Winner: Jack and the Beanstalk--because our new man of the house understands long-term investments.

Kills: We know these are good fairy tales because the villains get to die. In Hansel and Gretel, the witch is burned alive in the oven she was preparing for Hansel--which is very fitting. In Jack and the Beanstalk, the giant falls to his death when Jack chops down the huge beanstalk--so it's more of a contrast.

Winner: Jack and the Beanstalk--because the little guy and his little axe against the big bad villain and the big badass beanstalk is just priceless.

Imagery: Both stories have one really distinctive image one can recognise anywhere. Hansel and Gretel gives us a house both retellers and artists have gone crazy over. (I will never forget the chocolate roof and window panes of spun sugar from one of my old picture books.) Jack and the Beanstalk is more "minimalist" with its small boy on a giant vine. But sometimes simplicity is a good thing.

Winner: Jack and the Beanstalk--because fairy houses come in many forms, but there is only one giant beanstalk.

* * * * *

Hansel and Gretel vs. Jack and the Beanstalk

Winner: Jack and the Beanstalk

What do you think? =) It was close, but it was good!

Image Sources: a) Hansel and Gretel illustrated by Kay Nielsen, b) Jack and the Beanstalk illustrated by Scott Gustafson

6 comments:

Paul Stilwell said...

Most of the fairytales you've pitted against each other before I was never familiar with, but these two fairytales were firmly implanted in my mind way back when.

I thought maybe it was going to be a draw. But I think your reasons are good, especially on the Kills - as much as I liked to ponder the witch ending up in her own oven, Jack and the Beanstalk was even more ponderable.

Oh, and the house in Hansel and Gretel, "so sweet on the outside and so sinister on the inside," being "a cautionary tale in itself", yes, it's something you don't forget!

Enbrethiliel said...

+JMJ+

I thought it was going to be a draw, too! Hansel and Gretel and Jack and the Beanstalk are two of the best there are. =D

If I had put "Personal Memories" as a category, it would have been a draw. =P I mentioned that I've retold both stories to my brothers. Jack and the Beanstalk made my hands hurt because I had to pound out the sound effects (the giant's foot falls, you know). But Hansel and Gretel . . .

My brothers are only one year apart, and the youngest has always felt the indignity of being the smaller one. He spent most of his toddlerhood asserting his right to be his older brother's "equal" and he resented any hints that other people might not agree.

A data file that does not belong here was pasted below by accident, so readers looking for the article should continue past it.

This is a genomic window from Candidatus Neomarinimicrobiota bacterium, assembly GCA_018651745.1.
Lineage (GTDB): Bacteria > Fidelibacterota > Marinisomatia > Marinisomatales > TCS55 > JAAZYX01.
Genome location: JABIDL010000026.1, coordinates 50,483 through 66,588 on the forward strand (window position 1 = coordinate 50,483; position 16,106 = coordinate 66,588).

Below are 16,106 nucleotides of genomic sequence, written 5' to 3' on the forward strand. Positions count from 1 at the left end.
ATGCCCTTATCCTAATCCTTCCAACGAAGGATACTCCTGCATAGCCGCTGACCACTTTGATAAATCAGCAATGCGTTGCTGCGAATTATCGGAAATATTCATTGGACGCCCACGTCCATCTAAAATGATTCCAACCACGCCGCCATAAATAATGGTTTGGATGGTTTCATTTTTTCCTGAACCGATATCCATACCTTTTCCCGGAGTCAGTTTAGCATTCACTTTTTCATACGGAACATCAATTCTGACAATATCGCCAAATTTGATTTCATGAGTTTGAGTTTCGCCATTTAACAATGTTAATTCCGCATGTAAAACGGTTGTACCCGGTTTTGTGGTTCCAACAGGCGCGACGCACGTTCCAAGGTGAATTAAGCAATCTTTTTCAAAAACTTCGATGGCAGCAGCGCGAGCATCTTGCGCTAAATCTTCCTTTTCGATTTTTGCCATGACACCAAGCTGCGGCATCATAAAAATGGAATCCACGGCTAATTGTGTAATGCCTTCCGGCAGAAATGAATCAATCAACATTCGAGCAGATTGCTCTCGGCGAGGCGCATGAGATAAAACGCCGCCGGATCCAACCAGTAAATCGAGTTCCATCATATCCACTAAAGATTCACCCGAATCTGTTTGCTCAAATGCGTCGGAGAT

So whenever anyone would begin, "Once upon a time, there lived a little boy named Hansel and a little girl named Gretel . . ." he would howl to the moon in protest. He refused to listen to any retelling of Hansel and Gretel that didn't begin, "Once upon a time, there lived two little boys named Hansel and Gretel . . ." (ROFLMAO!!!)

Personal Memories Winner: Hansel and Gretel--because Gretel got to be a boy for about five years. =P

paul bowman said...

hahaha! Always pays to read the comments. Hurrah for irrepressible Cue-card Boy. : )

For me, Beanstalk wins for the Bugs & Daffy short. 'I don't remember any rabbit in Jack and the Beanstalk. But there's gonna be one in this one!'

Sullivan McPig said...

Hansel and Gretel wins for me, but that's because I've known that one so much longer. Somehow I managed to avoid (not on purpose) reading Jack and the Beanstalk for years.

Irena @ This Miss Loves to Read said...

I totally love your comparisons, I really do! I thought it was going to be a tie between the two, but Jack wins! I actually prefer this story to Hansel and Gretel, although I love both fairy-tales, but I really like Jack and the Beanstalk precisely for the things that made him win in this face off. I lolled at this: "because our new man of the house understands long-term investments." That was just absolutely priceless.:) I love sweets and for the sake of the edible house I should prefer Hansel and Grete, but little Jack is a brave young man and a definite winner for me. Thank you for a wonderful post!

Enbrethiliel said...

+JMJ+

Paul: Cue-card Boy had quite the lesson to learn about girls and adventures. He's better now.

Sully: Hansel and Gretel is probably my own personal favourite, too, but I was trying to be objective! ;-)

Irena: Thanks! =) Jack is a great fairy tale hero, and I really love that he's not the typical kind (i.e., a prince).